Brexit, which has so far made it cheaper to import many groceries from the UK, is one of the main reasons for the drop in many Irish food prices. These lower grocery prices are likely to continue into the New Year – until Brexit is resolved (if it is), according to Alan McQuaid, chief economist with Cantor Fitzgerald.
“We import a lot of goods from the UK,” said McQuaid. “Our food inflation is falling because sterling is so weak – so the cost of importing many groceries is cheaper. Sterling will probably remain weak in the near-term until Brexit is resolved.” Grocery prices, however, could become more expensive later on in 2019 – depending on how Brexit pans out. “If there’s good news on Brexit – such as a ‘soft’ exit of the UK from the EU, or a referendum where the UK votes to stay in the EU, sterling would start to get stronger and put upward pressure on Irish import costs,” said McQuaid. “If there’s a hard Brexit, the movement of goods between Ireland and the UK will be more difficult than it has been and that could push up the cost of groceries here, particularly if there are tariffs under Brexit.”
Other things which could make groceries pricier this year include Irish wage inflation and any ramp up in the trade war between the US and China. “If the trade barriers between those two countries were to escalate, that would be a worry for us,” said Ahearne.
“If more and more goods were covered by the US-China tariffs for example – or if Europe was brought into the current trade war, that would be a worry for the overall economy and affect Ireland’s ability to export. With wage inflation, businesses could pass on wage increases by increasing the price of their own goods and services. So you could see increases in the price of domestic goods and services.”
It appears that where lower prices do exist, they may not do so for long this year – so enjoy them while you can.
REASONS TO BE CHEERFUL
Pay rises are in the pipeline
Many workers will get pay rises this year, according to Alan Ahearne of NUI Galway. “The economy is expected to continue to grow and employment growth is expected to be strong,” said Ahearne. “So there will be pay rises in 2019 as a result — and these pay rises could be higher than those of 2018.”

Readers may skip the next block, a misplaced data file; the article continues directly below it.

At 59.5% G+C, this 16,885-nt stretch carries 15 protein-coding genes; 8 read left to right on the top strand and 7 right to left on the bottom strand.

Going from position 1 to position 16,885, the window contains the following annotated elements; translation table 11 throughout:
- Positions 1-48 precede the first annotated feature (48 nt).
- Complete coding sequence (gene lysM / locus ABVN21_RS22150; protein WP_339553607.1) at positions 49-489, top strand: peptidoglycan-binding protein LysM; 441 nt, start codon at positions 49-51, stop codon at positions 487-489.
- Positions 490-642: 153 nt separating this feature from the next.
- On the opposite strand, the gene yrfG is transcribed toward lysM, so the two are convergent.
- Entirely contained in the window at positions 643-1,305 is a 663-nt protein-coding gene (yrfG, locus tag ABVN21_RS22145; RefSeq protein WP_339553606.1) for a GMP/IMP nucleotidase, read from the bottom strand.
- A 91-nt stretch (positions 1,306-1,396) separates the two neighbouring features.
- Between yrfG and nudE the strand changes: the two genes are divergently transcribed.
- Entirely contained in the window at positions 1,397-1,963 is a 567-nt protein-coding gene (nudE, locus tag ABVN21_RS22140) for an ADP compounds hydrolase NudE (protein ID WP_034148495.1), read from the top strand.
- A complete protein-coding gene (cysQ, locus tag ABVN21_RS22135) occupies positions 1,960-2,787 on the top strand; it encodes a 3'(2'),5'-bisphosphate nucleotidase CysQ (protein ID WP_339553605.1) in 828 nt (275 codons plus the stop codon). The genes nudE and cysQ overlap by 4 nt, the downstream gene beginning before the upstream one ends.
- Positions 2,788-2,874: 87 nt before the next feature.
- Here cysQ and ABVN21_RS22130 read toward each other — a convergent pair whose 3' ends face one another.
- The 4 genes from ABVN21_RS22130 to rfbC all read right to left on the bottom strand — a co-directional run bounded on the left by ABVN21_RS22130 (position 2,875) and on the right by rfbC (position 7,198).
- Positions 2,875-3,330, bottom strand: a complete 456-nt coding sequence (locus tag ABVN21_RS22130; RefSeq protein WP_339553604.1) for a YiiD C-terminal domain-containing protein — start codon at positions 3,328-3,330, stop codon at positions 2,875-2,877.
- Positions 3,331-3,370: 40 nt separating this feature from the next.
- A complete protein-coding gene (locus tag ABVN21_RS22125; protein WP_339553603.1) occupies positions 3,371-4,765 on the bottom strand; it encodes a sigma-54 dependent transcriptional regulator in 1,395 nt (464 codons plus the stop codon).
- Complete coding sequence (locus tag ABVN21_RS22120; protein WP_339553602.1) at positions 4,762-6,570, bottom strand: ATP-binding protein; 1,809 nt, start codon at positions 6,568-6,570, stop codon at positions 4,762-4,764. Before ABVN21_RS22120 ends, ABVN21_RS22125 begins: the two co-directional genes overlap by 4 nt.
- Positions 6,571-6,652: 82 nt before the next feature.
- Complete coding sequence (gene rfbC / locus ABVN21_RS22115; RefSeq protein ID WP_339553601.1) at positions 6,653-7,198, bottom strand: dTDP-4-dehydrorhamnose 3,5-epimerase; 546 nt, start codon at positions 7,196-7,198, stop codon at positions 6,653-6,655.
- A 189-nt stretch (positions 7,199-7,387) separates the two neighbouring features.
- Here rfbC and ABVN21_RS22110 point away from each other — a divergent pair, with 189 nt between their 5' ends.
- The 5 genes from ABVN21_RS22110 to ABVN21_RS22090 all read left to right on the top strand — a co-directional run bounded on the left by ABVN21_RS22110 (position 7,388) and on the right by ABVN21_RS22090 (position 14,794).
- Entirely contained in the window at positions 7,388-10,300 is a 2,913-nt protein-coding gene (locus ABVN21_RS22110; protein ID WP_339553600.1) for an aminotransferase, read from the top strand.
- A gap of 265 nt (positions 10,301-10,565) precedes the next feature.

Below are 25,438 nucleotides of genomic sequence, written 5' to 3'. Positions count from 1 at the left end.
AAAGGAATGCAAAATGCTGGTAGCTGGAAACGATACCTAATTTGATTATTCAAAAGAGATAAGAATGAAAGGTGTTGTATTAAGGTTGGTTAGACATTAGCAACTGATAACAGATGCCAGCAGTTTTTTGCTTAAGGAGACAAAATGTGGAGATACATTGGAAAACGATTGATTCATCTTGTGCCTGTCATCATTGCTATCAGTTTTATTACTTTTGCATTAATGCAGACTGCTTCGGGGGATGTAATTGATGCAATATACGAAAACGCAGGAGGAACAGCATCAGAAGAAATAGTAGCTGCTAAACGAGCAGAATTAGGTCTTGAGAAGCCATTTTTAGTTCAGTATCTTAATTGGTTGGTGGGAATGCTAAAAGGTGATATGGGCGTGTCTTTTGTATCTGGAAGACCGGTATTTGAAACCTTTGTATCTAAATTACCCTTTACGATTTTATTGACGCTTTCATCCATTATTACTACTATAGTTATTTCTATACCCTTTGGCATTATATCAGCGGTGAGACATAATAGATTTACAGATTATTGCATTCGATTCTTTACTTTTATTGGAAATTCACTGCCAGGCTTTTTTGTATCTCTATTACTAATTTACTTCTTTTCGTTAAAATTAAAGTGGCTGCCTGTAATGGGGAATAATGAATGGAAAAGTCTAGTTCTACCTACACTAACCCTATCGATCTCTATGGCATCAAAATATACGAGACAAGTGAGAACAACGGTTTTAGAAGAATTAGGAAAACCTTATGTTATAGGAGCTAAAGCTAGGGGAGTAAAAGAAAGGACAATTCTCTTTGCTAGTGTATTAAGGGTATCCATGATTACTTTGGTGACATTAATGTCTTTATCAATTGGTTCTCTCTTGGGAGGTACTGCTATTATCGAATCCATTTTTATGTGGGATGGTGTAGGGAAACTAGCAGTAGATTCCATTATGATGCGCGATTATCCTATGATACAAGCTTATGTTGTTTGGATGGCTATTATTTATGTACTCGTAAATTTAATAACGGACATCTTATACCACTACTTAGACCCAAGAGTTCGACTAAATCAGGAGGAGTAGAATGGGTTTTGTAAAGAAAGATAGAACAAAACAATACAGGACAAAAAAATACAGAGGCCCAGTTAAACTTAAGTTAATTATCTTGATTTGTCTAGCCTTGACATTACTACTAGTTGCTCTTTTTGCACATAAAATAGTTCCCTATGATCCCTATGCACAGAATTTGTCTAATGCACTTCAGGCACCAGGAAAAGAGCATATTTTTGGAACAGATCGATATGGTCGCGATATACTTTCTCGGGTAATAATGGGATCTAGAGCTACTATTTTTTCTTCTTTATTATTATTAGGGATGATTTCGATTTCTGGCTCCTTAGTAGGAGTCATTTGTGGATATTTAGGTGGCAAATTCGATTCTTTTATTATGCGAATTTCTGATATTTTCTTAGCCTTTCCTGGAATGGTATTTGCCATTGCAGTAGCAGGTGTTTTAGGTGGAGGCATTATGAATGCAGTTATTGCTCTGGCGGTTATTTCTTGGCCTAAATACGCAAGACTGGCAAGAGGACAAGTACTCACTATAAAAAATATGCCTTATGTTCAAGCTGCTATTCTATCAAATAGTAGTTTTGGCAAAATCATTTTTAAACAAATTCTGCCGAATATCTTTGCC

IT professionals, solicitors, accountants, consultants and those in financial services are among those most likely to see the best of the pay rises, according to Ahearne. “There are high job vacancy rates in these areas. It will be harder for employers to attract and retain such workers in 2019 than it was in 2018.” As a result, employers will have to offer better pay and perks to attract such staff. Some, however, might not see any pay lift at all — particularly if there’s a hard Brexit. “A hard Brexit could have a negative impact on Irish businesses selling to the UK,” said Ahearne. “The Irish agrifood and agriculture sectors, for example, could see a big drop in sales to the UK under a hard Brexit — so employers in those sectors could start to lay off people and may not be in a position to increase wages.”
Energy price hikes may ease off
Electricity and gas prices have been ticking up for more than 14 months. A recent spate of price hikes means many people will pay more for their electricity and gas this winter and spring than they did at the same time last year. Price hikes could, however, ease off later this year because of recent falls in the price of oil. In late 2018, oil prices dropped to their lowest level in a year — largely as a result of fears of a slowdown in demand for oil. Some analysts are predicting further oil price falls in 2019. “The sharp fall in oil prices since October 2018 should lead to a reduction in energy costs,” said Cantor Fitzgerald chief economist Alan McQuaid.
“There is usually a time lag between when oil prices start to fall and when those lower oil prices feed through to gas and electricity prices. Fuel and energy prices should be well contained this year if oil prices continue to fall.” The price of diesel and petrol has already started to fall.
More paid leave for parents
There will be an extra two weeks’ paid leave for parents of newborn children from November 2019. This leave will be available under a new State benefit — parental benefit. It will be in addition to the paid leave already available through maternity and paternity leave.
As the paid parental benefit will only be available in the first year of a child’s life, parents of older children will lose out on the new perk. More families are also set to qualify for childcare subsidies under Budget 2019 because of changes to the Affordable Childcare Scheme.
More take-home pay
Many workers will see their pay packets increase by about €5 or €6 a week this year — as a result of the Budget tax cuts announced last October. Those tax cuts largely consist of a small cut to the USC for those earning between €19,874 and €70,044 — and a €750 increase in the amount workers can earn before getting hit for the higher rate of income tax. The self-employed should also see a boost in their tax-home pay this year due to the increase in the self-employment tax credit.